- Write new content
- Repurpose already existing content from your blog posts, eBooks, podcasts, newsletter, interviews etc.
LinkedIn Publisher supports hyperlinks, YouTube and Slideshare embeds as well as graphics. Also Publisher content is searchable on LinkedIn, and it’s shareable, which means your post could potentially go viral.
Considering the people in your LinkedIn network most likely consist of your target audience, you have a better chance of your key prospects seeing one of your LinkedIn Publisher posts than coming across a random landing page or even a blog post on your website.
LinkedIn has a lot of peer and industry groups where you can find professionals interested in your niche. Joining and participating in such groups is a surefire way to raise your profile and expand your network. You should be aiming to be active in at least 1-2 relevant groups as a “top contributor”—a status awarded to people who are regularly starting and being involved in group discussions.
But if creating content is not quite your thing, you can still get involved in groups by commenting on group discussions, sharing your expertise and knowledge. To help you decide the usefulness of a group, check the group statistics feature, which gives information about demographics, growth, and activity.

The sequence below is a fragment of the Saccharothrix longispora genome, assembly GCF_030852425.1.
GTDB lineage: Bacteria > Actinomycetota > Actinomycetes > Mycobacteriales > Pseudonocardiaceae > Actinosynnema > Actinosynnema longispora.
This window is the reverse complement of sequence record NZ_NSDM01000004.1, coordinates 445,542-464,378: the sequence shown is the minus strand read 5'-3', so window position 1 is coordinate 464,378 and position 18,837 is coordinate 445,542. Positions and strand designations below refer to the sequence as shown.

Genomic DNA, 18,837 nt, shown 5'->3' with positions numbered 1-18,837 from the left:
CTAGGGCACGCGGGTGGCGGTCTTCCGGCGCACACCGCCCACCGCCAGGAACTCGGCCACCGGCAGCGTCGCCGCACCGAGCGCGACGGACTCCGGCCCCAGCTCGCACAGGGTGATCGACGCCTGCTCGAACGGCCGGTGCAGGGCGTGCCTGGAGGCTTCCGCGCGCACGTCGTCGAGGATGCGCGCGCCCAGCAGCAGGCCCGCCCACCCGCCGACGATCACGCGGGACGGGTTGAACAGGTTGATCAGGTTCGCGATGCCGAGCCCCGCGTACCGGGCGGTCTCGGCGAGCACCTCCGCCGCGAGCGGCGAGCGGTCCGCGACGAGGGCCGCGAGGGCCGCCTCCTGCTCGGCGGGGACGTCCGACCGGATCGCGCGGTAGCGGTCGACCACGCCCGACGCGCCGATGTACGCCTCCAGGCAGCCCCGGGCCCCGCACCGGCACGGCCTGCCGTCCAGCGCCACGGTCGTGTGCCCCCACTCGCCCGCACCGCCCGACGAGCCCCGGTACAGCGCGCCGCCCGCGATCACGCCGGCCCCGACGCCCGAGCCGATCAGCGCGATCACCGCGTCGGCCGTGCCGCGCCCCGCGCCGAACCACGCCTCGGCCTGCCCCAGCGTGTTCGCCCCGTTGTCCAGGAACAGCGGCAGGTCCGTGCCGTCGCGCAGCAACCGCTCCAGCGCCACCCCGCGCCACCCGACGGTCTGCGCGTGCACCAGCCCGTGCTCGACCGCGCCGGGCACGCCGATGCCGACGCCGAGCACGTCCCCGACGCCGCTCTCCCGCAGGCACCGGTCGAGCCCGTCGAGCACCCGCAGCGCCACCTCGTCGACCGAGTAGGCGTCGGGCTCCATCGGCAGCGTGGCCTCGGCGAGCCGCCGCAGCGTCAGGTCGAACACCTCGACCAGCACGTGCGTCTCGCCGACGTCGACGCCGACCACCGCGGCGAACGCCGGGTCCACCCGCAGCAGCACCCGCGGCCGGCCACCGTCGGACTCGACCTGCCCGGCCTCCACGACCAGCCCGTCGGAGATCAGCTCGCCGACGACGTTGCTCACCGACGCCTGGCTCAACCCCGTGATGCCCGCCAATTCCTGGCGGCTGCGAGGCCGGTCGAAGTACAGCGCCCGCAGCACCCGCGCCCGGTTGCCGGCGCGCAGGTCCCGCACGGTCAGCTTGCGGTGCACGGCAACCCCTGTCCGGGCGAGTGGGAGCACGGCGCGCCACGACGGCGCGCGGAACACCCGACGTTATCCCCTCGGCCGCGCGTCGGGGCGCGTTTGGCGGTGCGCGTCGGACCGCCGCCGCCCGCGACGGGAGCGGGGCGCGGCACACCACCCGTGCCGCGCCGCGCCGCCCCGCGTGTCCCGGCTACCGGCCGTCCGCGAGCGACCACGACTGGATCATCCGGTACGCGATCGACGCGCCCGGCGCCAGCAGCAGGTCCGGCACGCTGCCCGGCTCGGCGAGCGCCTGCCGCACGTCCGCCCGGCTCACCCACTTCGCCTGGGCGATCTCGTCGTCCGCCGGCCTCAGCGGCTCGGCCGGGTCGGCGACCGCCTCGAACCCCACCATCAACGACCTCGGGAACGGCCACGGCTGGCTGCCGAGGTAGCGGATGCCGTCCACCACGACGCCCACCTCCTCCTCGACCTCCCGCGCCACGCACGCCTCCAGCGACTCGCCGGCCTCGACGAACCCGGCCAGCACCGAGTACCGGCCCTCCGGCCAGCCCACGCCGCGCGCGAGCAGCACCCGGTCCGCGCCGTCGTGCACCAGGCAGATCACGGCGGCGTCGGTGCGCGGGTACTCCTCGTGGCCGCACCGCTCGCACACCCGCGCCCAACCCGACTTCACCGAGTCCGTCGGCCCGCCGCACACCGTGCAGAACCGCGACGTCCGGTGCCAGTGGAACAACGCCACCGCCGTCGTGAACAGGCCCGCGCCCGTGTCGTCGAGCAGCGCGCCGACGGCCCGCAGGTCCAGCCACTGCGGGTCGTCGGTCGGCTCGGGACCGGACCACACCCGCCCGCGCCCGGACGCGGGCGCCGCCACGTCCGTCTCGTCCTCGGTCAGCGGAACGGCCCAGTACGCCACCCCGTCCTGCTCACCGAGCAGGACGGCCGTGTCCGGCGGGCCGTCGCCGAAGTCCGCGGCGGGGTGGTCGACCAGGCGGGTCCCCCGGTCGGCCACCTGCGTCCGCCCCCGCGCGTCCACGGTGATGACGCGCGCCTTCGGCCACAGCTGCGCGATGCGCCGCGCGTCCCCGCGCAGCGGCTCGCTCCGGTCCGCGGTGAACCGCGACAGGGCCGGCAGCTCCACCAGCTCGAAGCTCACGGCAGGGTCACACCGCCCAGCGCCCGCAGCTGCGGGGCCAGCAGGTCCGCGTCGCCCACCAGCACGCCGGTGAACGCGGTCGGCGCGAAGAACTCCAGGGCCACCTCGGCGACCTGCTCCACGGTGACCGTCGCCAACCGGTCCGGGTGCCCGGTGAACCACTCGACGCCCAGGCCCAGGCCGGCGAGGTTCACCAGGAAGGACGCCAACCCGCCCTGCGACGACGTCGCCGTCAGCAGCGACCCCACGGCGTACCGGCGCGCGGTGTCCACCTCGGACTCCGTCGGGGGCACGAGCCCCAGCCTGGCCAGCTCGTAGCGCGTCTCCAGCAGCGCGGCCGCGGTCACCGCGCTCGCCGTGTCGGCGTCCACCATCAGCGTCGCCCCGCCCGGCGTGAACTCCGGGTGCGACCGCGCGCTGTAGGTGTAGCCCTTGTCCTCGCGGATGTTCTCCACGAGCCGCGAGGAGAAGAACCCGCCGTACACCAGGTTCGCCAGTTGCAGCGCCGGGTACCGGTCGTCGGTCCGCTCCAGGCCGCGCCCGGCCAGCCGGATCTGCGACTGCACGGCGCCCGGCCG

If you can’t find an appropriate group, you can easily create one and invite professionals within your field of interest, whom you believe can help your business and personal brand grow.
Customizing Your LinkedIn Feed is essential for maximum productivity and enjoyment.
Choose your follows wisely.
You shouldn’t choose to follow people or companies too casually or treat follows like benign social interactions.
The content shared by the individuals and companies you follow appears in your feed daily. You want this content to offer value: Updates on industry trends, educational resources in your industry, thought leadership from industry experts, thought-provoking dialogue with peers, and so forth.
Steer clear of accounts that share irrelevant content. Before following a person or company, look through their recent activity to see if they consistently provide content you care about.
LinkedIn recommends keeping your list of follows to around 50 sources, so choose wisely.
Just like any other social network, you must use LinkedIn regularly to see the benefits of it. Stay engaged by:
- Creating posts, sharing links to news articles or other information about your area of expertise, linking back to your own blog or website, and make sure you’re updating that regularly as well.